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EC number: 231-146-5
CAS number: 7440-36-0
The lowest valid value for acute toxicity to freshwater fish is 14.4 mg
Sb/L for Pimephales promelas (Brooke et al. 1986).
The lowest valid value for acute toxicity to marine fish is 6.9 mg Sb/L
for Pargus major (Takayanagi, 2001).
Three acute toxicity studies with freshwater
fish species that are considered valid are available (Kimball, 1978;
Brooke et al., 1986; TAI, 1990).
In the study by Kimball (1978), 8 week-old
juvenile fathead minnow (Pimephales promelas) were exposed to
trivalent antimony (SbCl3) in a flow-through system,
performed in duplicates with six concentrations (range: 1.0 - 27.6 mg
Sb/L) and a control, with each group comprising 10 fish. The tests were
performed with hard well water. The resulting LC50s for the 4
and 8 d exposures were 21.9 and 20.2 mg Sb/L, respectively.
In the study by Brooke et al. (1986) juvenile
rainbow trout (Oncorhynchus mykiss) were exposed in a static test
design to trivalent antimony (SbCl3) for 4 days, and the LC50
was determined. The tests were performed in duplicates with two
concentrations (11.4 and 25.7 mg Sb/L) and a control, with each group
comprising 10 fish. The mortality in the highest of the two dose groups
was 45 %, so no LC50 could be determined other than
”greater-than” values. This study also contained the results of static
tests performed onPimephales promelas, which resulted in LC50
values of 20.8 mg Sb/L, 17.4 mg Sb/L, and 14.4 mg Sb/L for the time
periods 24 h, 48 h, and 96 h, respectively. No dose-response
relationship was reported, but
these results are considered reliable for the following reasons: the
used methodology is well described, the antimony concentrations were
measured, the water characteristics remained within the tolerance limits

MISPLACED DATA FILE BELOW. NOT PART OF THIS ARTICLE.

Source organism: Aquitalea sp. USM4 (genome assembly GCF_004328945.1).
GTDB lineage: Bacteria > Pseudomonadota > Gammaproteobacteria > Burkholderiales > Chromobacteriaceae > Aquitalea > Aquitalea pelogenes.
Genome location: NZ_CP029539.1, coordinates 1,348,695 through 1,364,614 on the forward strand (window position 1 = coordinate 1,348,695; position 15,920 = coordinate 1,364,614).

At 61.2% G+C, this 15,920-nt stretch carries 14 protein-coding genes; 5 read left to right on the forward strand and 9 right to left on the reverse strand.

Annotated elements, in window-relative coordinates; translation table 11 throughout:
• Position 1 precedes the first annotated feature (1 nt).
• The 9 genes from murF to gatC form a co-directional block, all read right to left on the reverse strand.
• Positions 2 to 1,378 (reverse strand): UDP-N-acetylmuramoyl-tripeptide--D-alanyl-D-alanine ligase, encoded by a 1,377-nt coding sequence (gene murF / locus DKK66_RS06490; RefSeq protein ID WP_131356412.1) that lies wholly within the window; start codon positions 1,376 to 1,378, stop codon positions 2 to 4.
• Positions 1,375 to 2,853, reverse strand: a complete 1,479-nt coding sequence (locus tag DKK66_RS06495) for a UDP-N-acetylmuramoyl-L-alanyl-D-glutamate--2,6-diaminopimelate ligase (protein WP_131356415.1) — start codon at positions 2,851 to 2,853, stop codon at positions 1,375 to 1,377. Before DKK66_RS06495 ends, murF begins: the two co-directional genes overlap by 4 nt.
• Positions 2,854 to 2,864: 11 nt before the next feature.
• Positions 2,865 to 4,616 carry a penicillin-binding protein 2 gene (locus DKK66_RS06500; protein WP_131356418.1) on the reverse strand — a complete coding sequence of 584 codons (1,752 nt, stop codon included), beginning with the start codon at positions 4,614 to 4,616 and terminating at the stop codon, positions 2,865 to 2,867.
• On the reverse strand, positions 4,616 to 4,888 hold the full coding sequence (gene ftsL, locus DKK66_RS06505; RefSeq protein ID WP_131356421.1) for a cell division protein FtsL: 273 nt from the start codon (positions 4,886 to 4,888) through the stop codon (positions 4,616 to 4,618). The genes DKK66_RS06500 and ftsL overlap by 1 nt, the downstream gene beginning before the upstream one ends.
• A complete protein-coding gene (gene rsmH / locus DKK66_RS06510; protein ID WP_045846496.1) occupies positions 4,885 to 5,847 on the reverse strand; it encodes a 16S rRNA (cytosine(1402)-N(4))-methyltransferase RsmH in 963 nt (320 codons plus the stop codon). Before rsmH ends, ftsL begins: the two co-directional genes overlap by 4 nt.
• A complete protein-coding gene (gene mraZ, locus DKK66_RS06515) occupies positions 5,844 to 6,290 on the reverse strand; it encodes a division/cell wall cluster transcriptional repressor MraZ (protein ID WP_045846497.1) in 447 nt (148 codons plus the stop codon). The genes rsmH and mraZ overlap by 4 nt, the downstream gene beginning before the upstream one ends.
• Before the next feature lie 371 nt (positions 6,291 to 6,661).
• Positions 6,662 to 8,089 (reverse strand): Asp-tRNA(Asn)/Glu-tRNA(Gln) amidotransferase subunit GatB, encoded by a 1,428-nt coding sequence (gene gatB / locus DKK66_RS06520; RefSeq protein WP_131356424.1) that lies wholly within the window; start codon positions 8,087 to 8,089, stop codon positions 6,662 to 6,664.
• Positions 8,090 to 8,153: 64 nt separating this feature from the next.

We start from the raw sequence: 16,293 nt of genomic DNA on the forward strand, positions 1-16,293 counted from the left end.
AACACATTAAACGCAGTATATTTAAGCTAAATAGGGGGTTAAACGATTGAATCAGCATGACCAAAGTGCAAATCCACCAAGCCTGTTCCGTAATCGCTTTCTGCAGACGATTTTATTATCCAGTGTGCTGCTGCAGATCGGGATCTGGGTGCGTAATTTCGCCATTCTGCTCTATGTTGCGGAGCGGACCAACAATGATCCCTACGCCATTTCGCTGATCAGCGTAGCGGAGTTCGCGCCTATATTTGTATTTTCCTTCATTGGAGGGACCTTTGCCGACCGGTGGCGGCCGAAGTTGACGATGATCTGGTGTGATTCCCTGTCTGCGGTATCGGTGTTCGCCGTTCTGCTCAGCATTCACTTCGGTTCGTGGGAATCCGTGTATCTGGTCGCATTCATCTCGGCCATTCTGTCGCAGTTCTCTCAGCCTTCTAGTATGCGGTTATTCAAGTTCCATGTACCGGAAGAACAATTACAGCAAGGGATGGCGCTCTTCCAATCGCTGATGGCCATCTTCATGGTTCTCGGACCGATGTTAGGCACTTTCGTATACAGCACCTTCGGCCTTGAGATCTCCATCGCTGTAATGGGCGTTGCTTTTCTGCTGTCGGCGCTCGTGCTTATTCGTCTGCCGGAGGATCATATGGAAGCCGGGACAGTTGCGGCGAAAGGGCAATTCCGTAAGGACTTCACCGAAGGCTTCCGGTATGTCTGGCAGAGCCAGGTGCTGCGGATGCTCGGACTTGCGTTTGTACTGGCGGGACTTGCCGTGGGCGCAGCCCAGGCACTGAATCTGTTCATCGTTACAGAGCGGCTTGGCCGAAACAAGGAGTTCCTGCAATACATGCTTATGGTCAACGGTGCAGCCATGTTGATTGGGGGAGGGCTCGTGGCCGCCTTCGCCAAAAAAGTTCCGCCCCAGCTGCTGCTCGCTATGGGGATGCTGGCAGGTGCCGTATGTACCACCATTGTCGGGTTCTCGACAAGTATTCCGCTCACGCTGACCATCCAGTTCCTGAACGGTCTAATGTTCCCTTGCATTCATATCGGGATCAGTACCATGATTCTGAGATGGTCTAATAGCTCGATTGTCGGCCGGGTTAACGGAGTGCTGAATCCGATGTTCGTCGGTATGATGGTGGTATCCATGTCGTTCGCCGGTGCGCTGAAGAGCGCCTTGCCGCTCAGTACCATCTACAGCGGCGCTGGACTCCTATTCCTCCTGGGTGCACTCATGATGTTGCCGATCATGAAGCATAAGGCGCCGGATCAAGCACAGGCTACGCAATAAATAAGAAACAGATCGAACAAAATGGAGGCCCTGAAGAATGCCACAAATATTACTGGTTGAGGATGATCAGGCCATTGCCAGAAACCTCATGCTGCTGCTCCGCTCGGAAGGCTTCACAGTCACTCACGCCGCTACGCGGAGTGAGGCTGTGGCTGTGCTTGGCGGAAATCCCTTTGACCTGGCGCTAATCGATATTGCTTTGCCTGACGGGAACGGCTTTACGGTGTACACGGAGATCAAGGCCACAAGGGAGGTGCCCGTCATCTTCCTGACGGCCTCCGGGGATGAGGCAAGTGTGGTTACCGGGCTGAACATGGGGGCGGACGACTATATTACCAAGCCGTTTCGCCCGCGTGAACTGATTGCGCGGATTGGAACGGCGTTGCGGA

of the test species, and the estimated LC50 values were
within the range of the test concentrations used. The effect values
presented in this study were in line with those reported by Kimball
(1978) using the same fish species.
In the study by TAI (1990) juvenile Ictalurus
punctatus were exposed to trivalent antimony (SbCl3) in a
static test design for 4 days, using moderately-hard reconstituted
culture water as test medium. The tests were performed in duplicates
with five measured concentrations (nominal concentrations within
brackets) of 8.5 (15.6), 15.4 (31.25), 19.8 (62.6), 24.6 (125), and 21.2
(250) mg Sb/L, and a control with 0 mg Sb/L (measured concentration),
with each group comprising 10 fish. The resulting LC50 was
24.6 ± 2.6 mg Sb/L.
The reason that Curtis and Ward (1981) is
considered unreliable, even though it included analytical monitoring of
the test concentrations, is that the reported effect concentration is
not considered to represent a dissolved antimony concentration. This
conclusion is based on the fact that (i) the reported “greater than”
concentration far exceeds the water solubility of diantimony trioxide,
(ii) the concentrations used are not presented, (iii) the test
substances in the study were added either directly or in the form of a
stock solution in deionized water and the solutions were briefly stirred
with a glass rod before a water sample was removed for analysis (i. e.
there was no initial pretreatment of the diantimony trioxide to ensure
that it was properly dissolved before it was added to the test
solution), (iv) initially water samples were not filtered before